Friday, May 02, 2003

Science has free SARS content, including the genome.

They also review the Green Revolution:

Critics of further investment in research have noted that grain prices are at or near historic lows, and they question the need for further improvements in technology. They have also raised concerns about the sustainability of intensive cultivation -- e.g., the environmental consequences of soil degradation, chemical pollution, aquifer depletion, and soil salinity -- and about differential socioeconomic impacts of new technologies. These are valid criticisms. But it is unclear what alternative scenario would have allowed developing countries to meet, with lower environmental impact, the human needs posed by the massive population expansion of the 20th century. Nor is it true that chemical intensive technologies were thrust upon the farmers of the developing world. Both IARC and NARS breeding programs attempted to develop MVs [Modern high-yielding Vaieties] that were less dependent on purchased inputs, and considerable effort has been devoted to research on farming systems, agronomic practices, integrated pest management, and other "environment-friendly" technologies. But ultimately it is farmers who choose which technologies to adopt, and many farmers in developing countries -- like those in developed countries -- have found it profitable to use MVs with high responsiveness to chemical fertilizers.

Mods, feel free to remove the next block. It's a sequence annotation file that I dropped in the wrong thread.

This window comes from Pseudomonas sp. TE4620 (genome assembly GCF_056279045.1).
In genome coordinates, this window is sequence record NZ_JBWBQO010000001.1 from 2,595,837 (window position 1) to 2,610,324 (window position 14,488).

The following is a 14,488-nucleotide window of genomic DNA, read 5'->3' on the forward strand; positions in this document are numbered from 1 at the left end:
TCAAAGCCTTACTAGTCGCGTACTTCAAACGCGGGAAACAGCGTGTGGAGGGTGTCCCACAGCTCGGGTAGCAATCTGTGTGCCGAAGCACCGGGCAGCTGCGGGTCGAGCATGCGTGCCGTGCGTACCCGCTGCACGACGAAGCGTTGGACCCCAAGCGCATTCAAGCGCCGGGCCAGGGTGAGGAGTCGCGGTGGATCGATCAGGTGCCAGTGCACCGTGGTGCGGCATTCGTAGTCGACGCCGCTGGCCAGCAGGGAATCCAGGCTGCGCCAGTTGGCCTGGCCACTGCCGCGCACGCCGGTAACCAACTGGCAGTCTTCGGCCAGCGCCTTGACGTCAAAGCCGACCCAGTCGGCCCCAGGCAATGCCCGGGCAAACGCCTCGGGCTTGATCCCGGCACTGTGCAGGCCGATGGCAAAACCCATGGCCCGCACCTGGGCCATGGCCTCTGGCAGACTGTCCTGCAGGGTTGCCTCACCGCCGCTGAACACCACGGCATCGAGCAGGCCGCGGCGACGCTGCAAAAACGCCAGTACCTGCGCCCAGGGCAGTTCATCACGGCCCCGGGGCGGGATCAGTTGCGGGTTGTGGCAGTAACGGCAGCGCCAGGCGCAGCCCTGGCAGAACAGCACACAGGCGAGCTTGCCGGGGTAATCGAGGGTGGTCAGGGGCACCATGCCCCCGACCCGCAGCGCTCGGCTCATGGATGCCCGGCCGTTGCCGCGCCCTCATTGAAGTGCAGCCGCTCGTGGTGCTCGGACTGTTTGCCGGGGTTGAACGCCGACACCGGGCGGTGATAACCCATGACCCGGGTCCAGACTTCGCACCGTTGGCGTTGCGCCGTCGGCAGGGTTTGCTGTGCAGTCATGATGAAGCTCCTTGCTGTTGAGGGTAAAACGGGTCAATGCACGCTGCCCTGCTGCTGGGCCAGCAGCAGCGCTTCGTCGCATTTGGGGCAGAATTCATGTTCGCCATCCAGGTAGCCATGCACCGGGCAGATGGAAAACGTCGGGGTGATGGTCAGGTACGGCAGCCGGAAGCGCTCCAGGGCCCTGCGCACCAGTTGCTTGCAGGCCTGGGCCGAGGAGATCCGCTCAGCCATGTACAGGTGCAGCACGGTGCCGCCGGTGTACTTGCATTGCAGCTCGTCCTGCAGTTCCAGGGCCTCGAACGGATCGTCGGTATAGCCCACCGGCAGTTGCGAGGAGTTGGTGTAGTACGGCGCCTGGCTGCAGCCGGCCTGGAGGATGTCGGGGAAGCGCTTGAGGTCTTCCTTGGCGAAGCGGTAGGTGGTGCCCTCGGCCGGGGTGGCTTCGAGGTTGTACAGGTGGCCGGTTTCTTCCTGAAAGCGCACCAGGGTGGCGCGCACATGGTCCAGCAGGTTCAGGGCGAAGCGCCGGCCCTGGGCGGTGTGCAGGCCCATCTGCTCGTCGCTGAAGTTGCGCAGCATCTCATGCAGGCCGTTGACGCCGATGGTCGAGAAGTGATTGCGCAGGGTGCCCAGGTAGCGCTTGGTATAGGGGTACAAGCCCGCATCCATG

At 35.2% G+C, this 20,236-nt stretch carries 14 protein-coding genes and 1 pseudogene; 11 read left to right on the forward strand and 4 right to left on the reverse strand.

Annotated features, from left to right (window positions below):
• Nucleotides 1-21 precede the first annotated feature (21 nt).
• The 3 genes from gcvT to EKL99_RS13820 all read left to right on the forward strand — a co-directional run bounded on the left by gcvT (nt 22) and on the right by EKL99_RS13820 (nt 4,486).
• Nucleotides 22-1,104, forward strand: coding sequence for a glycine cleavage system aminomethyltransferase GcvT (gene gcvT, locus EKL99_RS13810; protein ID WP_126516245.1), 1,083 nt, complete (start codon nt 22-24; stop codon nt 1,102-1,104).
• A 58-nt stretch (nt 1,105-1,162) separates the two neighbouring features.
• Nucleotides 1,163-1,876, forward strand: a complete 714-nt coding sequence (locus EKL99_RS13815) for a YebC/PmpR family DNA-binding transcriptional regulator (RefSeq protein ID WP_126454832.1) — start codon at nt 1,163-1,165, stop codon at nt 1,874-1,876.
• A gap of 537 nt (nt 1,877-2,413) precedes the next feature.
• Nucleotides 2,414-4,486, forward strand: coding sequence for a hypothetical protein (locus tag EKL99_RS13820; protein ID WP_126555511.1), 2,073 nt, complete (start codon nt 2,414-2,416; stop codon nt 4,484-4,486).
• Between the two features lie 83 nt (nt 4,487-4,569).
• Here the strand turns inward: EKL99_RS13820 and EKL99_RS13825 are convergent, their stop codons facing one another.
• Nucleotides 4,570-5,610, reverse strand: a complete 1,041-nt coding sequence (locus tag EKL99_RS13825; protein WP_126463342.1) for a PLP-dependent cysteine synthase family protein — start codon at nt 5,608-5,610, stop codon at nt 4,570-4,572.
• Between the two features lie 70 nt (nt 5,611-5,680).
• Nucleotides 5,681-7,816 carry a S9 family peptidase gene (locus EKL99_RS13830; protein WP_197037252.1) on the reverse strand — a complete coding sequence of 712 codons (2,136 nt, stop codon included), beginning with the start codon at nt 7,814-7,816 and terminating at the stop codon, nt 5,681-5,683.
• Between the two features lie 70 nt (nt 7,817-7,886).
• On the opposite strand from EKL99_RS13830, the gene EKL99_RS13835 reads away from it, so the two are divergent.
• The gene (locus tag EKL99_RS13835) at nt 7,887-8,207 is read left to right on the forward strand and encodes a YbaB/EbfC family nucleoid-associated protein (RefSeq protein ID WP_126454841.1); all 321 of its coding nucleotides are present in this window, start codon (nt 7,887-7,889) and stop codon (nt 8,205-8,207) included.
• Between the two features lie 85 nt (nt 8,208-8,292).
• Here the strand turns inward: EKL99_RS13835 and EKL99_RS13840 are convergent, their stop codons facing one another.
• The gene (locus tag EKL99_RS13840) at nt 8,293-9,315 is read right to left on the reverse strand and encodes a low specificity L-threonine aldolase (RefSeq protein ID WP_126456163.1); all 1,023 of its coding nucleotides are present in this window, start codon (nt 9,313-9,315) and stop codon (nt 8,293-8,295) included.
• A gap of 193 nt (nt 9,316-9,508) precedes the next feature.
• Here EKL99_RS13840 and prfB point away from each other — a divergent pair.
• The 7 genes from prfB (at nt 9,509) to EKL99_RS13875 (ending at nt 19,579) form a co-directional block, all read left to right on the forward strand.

The end result, as shown in Table 2, is that virtually all consumers in the world have benefited from lower food prices. Many farm families also benefited from research-driven productivity gains -- most clearly those whose productivity rose more than prices fell, but also those who produce much of their own food. But some farmers and farm workers experienced real losses from the Green Revolution. Those who did not receive the productivity gains of the Green Revolution (largely because they were located in less favorable agroecological zones), but who nonetheless experienced price declines, have suffered actual losses of income. The challenge for the coming decades is to find ways to reach these farmers with improved technologies; for many, future green revolutions hold out the best, and perhaps the only, hope for an escape from poverty.


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